Construction Labor Productivity: The $20 Billion Opportunity

FMI’s latest report digs into labor productivity, including challenges, opportunities, and what successful companies are doing right.

November 1, 2023

Construction is a labor-intensive business. Despite tremendous advances in design, coordination, and management technologies, the physical installation of work in the field remains reliant on people. Of the nearly $900 billion in construction put in place by labor intensive contractors in the United States in 2022, FMI research suggests contractors lost approximately $30 billion to $40 billion to labor inefficiencies. At the individual contractor level, these labor productivity deficits translate to project and enterprise margin erosion.

Labor productivity is a challenge for the construction industry, and it appears to be getting worse. FMI’s 2023 Labor Productivity Study confirms the well-documented trend of productivity decline, with only 23% of respondents claiming labor productivity improvements over the last 12 to 18 months. Almost half of respondents (45%) saw declining labor productivity, and a third saw stable labor productivity trends in their businesses.

Labor productivity is the economic engine of labor-intensive, self-performing contractors. Labor is also the largest, riskiest, yet most controllable variable cost. Managed well, labor productivity can significantly improve bottom-line margins. Managed poorly, labor overruns, or exceeding labor budgets, can wipe out contractor profitability.

In this study, FMI researchers explored the major challenges that must be addressed to improve productivity for the industry, including both internal and external obstacles that contractors face in their pursuit of performance optimization. Additionally, researchers identified key management practices and traits of high-performing contractors, including planning behaviors, project controls, and support for the field.

To produce these findings, FMI surveyed more than 250 senior leaders from labor-intensive, self-performing contractors in summer 2023 to understand productivity challenges and best practices.

Part one of this study focuses on the industry challenges that work against optimizing labor productivity and management practices that correlate with labor and margin performance. Part two of the study, expected in the first quarter of 2024, will explore trends and challenges in off-site construction as they relate to improving labor productivity and performance.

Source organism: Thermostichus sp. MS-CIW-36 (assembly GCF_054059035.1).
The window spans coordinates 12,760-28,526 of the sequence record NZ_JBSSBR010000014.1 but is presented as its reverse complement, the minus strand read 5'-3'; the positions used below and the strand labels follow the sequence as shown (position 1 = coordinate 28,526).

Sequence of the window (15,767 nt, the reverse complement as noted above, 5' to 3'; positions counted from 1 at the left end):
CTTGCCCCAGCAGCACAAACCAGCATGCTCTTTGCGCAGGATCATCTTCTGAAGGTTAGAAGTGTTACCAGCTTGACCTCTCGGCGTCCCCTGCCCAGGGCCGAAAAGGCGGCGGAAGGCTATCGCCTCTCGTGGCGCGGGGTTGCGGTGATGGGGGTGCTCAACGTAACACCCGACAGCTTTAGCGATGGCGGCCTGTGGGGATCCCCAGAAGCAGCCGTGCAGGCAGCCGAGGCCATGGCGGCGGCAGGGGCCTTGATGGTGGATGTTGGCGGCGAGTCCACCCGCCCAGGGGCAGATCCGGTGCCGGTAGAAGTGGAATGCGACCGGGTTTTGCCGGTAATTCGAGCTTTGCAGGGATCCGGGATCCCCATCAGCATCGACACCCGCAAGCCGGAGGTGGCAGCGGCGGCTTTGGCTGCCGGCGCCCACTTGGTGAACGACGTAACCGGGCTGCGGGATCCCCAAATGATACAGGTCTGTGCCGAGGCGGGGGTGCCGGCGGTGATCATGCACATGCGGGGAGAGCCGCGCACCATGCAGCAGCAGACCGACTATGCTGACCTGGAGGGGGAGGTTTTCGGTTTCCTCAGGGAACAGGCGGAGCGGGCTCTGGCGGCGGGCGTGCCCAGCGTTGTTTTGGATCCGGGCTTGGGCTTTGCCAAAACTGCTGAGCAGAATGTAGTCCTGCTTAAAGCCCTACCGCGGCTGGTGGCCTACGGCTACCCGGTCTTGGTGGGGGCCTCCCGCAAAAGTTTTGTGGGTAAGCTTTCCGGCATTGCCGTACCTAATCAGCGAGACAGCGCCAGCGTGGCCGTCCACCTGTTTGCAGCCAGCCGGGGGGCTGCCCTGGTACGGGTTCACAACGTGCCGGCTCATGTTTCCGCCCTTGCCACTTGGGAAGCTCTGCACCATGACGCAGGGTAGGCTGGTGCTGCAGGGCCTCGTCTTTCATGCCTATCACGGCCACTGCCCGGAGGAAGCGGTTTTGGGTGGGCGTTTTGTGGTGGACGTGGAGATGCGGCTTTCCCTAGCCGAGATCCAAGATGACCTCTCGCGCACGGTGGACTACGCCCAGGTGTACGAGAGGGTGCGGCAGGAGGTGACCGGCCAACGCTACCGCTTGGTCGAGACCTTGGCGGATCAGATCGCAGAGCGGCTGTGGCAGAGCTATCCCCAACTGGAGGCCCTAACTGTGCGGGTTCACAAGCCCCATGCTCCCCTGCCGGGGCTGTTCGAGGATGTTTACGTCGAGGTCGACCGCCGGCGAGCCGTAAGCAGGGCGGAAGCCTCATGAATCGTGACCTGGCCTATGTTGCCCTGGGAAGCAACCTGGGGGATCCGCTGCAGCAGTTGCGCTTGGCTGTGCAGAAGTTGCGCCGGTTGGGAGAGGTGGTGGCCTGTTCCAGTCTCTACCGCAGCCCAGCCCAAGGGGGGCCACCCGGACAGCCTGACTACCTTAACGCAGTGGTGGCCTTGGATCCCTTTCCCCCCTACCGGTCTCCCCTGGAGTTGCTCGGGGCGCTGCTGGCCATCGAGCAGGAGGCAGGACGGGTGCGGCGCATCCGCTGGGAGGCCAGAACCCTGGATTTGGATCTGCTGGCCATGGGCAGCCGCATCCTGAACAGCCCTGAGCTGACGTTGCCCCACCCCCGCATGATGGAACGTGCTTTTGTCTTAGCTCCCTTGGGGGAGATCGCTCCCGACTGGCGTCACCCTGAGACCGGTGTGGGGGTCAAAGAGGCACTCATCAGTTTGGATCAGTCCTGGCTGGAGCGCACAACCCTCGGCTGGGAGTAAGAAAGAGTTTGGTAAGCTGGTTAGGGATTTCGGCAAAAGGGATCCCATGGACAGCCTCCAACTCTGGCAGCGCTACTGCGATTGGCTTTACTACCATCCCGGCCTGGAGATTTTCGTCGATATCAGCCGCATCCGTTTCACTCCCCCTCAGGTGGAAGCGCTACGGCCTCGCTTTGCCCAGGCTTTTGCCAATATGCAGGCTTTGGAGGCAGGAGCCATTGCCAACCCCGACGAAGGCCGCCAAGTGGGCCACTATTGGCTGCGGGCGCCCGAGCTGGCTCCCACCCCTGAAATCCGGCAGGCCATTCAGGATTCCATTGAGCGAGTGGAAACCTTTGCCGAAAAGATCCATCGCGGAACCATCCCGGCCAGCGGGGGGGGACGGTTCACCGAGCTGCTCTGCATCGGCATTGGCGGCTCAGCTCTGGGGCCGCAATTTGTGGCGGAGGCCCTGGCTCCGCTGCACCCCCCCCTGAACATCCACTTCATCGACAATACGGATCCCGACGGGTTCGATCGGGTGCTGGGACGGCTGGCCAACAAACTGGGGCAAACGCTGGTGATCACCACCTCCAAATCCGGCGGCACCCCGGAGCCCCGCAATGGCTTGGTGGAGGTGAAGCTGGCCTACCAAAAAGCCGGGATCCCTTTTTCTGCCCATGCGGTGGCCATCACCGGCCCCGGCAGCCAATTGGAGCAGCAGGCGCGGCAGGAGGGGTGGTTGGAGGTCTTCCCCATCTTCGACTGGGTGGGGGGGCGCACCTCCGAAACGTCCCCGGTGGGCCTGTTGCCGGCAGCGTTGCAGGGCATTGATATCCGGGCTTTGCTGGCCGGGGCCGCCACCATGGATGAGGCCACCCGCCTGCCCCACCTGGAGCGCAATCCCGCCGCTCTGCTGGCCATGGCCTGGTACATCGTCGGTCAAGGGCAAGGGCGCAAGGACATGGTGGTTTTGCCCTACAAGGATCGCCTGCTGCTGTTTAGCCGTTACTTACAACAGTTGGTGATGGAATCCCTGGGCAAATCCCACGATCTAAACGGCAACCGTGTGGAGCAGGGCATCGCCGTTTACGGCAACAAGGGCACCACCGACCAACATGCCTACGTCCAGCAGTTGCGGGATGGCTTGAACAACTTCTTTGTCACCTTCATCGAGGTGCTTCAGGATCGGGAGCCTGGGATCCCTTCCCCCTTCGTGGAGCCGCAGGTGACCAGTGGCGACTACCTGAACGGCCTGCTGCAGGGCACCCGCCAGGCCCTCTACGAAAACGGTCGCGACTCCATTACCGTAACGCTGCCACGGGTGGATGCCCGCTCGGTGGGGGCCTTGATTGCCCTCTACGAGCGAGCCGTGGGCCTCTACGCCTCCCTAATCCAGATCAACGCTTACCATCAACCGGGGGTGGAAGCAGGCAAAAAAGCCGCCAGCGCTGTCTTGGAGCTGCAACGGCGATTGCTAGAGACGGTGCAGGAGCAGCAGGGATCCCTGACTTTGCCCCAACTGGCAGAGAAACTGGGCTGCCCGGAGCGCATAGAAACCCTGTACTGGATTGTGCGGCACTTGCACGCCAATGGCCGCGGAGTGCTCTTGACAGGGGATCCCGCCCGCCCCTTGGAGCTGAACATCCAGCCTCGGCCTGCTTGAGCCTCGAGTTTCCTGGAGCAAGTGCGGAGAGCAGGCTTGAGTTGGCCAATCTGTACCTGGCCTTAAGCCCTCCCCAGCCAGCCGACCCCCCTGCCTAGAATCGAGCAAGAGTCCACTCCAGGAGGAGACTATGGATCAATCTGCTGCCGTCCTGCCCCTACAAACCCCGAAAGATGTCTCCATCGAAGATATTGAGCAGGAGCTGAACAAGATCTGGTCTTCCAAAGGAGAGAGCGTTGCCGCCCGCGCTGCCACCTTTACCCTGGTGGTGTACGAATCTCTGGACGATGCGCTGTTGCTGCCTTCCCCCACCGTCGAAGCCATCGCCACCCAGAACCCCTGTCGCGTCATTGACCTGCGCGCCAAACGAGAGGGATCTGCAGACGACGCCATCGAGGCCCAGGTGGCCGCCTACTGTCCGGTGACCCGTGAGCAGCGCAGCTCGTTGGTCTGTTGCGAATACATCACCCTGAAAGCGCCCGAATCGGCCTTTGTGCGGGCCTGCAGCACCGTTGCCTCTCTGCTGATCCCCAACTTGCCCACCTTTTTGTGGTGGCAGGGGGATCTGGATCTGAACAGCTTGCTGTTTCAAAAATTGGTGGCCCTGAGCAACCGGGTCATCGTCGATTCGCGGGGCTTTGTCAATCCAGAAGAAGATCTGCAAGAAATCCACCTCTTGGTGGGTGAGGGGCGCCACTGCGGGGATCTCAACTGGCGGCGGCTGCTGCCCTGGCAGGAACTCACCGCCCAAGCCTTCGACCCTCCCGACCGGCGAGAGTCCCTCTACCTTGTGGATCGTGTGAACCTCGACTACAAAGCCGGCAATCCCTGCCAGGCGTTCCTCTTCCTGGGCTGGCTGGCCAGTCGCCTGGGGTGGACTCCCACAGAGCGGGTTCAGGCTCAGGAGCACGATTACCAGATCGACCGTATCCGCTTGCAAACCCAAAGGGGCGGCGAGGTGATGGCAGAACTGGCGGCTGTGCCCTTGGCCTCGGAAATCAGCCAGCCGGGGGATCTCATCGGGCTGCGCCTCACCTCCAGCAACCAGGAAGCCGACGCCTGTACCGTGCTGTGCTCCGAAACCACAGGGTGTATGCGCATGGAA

• $30 billion to $40 billion is lost annually to poor productivity.
  • 3 of the top 4 internal factors affecting productivity are related to planning, communication, and collaboration.
  • 11% or more of field labor costs are wasted, said 60% of respondents.
  • 4 of 5 contractors said low-quality design/construction documents are a top external factor stunting productivity.
  • 79% of contractors could improve labor productivity by 6% or more with better management.
  • A 50% average increase in profitability could be realized from a 6% productivity improvement.

Top 5 Internal and External Challenges to Productivity

“While it is easy to blame general contractors for these challenges, universal acquiescence to these issues creates the risk of victim mentality. Construction is a team sport. The best trade contractors have disciplined management practices for communicating with and influencing general contractors. When schedules compress and change orders back up, high-performing trade contractors step up and are firm but fair in letting general contractors know what is needed to get the project back on track,” noted Tyler Paré, Partner, FMI.


  • 63% Lack of qualified labor
  • 58% Poor planning and communication by field management